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date: 21 April 2024


The Oxford Encyclopedia Women in World History
James W. ReedJames W. Reed, James W. ReedJames W. Reed

This entry consists of two subentries:

Overview and Comparative History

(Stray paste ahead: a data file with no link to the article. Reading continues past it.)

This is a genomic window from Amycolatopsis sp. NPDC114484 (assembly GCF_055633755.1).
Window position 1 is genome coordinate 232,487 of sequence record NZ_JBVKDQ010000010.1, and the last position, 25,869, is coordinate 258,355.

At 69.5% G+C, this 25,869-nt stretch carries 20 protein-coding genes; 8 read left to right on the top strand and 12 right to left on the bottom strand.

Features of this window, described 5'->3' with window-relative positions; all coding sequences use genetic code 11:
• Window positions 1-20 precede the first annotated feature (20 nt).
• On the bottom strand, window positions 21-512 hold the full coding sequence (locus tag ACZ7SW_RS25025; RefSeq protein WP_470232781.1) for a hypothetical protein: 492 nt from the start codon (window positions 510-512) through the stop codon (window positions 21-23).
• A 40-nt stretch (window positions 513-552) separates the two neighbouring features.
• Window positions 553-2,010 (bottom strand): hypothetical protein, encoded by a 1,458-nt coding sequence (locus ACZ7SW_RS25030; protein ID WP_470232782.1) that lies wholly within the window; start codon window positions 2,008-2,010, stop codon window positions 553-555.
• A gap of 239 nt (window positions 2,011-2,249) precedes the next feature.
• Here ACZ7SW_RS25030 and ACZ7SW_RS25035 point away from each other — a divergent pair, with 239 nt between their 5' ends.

Evidence from antiquity demonstrates that contraception is not a modern invention but a practice deeply embedded in the history of the societies that produced the three world monotheisms. The biblical figure Onan incurred God's wrath by refusing the command to impregnate his brother's widow. He copulated with her but withdrew before ejaculation, spilling his semen on the ground (Genesis 38:9). While Onan represents the ubiquitous efforts by men to control their fertility, women sought female‐controlled methods. Ancient Egyptian papyri describe vaginal contraceptive plugs. Some contained materials with spermicidal properties such as lactic acid; others were intended physically to block the passage of sperm into the uterus. Similar formulas appeared in Greek and Roman texts. In the fourth century, Christian authorities cited Onan's fate in forbidding the separation of coitus from procreation, but their efforts to police sexuality were limited by human rebelliousness and the availability of contraceptive knowledge in popular culture and non‐Christian sources.... ...

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